Could The Chinese Yuan Dethrone The U.S. Dollar as The Global Currency?

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Written By Keziah Monique Gayo

For China’s yuan to be used more globally, the currency needs more “applications” such as for stocks and bonds, according to Bonnie Chan, CEO of Hong Kong Exchanges and Clearing Limited.

Speaking during the World Economic Forum’s “Summer Davos” meeting in Dalian, China, Chan emphasized that for the yuan, also known as the “renminbi” or “RMB,” to become more widely adopted internationally, it needs to be utilized beyond just trade purposes.

She noted, “We’re not just going to hold on to a bunch of RMB and put it into this bank account. You want to have bonds, you want to have equities, etc.”

Strategic Initiatives to Boost RMB Usage

Chinese currency — Stock Photo, Image
Credits: DepositPhotos

Chan highlighted that one of HKEX’s strategic imperatives is to ensure the production of more RMB-denominated security products. This initiative aims to allow investors globally to see more applications of the RMB and use these as a medium to store wealth in the form of the RMB.

Last year, HKEX announced a “Dual-Counter” program that allows investors to trade Hong Kong-listed securities in Hong Kong dollars or Chinese yuan, a significant move towards increasing the currency’s international presence.

Yuan’s Growing Role in Global Finance

In 2015, the International Monetary Fund (IMF) took a notable step towards the internationalization of the yuan by including it in its basket of reserve currencies. As of May, the yuan was the fourth-most active currency for global payments by value, accounting for nearly 4.5% of transactions, according to SWIFT.

In trade finance, the yuan ranked third with about 5.1%, trailing behind the U.S. dollar and the euro.

Despite these advances, Fred Hu, founder, chairman, and CEO of Primavera Capital, believes that the internationalization of the yuan will take longer than many expect.

He noted that although China is the largest trading nation and has substantial financial centers, it is not as large or as deep as the U.S. financial market. Hu pointed out, “Besides our capital account is also closed, it’s not fully convertible, [which] also in some way [is] hampering the internationalization of the renminbi.”

Developing a Mature Financial Market

Chan also discussed the need for a more sophisticated investor base in China to support the development of yuan-denominated investment products. She mentioned that during the annual Lujiazui Financial Forum in Shanghai, top leaders frequently used the term “patient investing” to promote long-term investments over short-term speculation.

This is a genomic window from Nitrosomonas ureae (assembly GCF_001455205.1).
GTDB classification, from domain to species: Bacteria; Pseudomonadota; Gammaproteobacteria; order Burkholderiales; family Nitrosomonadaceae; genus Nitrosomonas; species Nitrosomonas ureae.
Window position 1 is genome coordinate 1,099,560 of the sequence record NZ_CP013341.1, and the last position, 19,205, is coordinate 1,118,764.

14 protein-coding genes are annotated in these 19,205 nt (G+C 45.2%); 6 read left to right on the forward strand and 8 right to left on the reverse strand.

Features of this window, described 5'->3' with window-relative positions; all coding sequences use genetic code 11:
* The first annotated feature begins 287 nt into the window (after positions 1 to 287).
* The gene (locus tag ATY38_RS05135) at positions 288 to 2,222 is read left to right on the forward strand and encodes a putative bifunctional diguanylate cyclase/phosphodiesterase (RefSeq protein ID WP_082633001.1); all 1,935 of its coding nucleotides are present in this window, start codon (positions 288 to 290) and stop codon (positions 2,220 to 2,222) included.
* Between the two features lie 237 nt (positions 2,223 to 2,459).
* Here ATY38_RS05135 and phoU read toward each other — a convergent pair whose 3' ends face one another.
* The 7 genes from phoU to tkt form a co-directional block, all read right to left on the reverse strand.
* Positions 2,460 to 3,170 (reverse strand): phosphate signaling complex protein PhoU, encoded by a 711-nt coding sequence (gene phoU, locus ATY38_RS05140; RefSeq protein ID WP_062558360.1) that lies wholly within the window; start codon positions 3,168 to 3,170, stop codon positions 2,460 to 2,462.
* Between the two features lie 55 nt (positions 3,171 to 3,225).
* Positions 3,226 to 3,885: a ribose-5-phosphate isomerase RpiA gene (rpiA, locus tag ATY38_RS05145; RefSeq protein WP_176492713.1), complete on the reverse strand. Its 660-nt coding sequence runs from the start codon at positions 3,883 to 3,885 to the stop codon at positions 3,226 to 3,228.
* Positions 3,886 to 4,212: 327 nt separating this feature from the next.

Kenny Lam, CEO of Two Sigma Asia-Pacific, added that policymakers are increasingly focusing on making their policies more stable and consistent.

Revitalizing Chinese IPOs

Credits: DepositPhotos

The regulatory scrutiny from both Beijing and Washington, D.C., has significantly slowed the number of Chinese companies seeking to list in the U.S. financial markets over the past three years. However, there is optimism that the IPO market will rebound.

Jonathan Krane, founder and CEO of KraneShares, remarked, “I think IPOs are essential for attracting investors to come back in the market. All of the storytelling around it, it shows that there’s a lot of progress happening.”

Chinese authorities recently announced new efforts to support initial public offerings, particularly in Hong Kong. Chan reported that so far this year, the Hong Kong exchange has received 73 new listing applications—a 50% increase compared to the second half of last year.

She noted, “The pipeline is building up nicely,” and mentioned that about 110 IPOs are in line, adding, “All we need is a set of good market conditions so these things get to launch and price nicely.”

These developments highlight China’s ongoing efforts to boost the global use of the yuan and strengthen its financial markets, despite existing challenges and skepticism about the speed of these changes.




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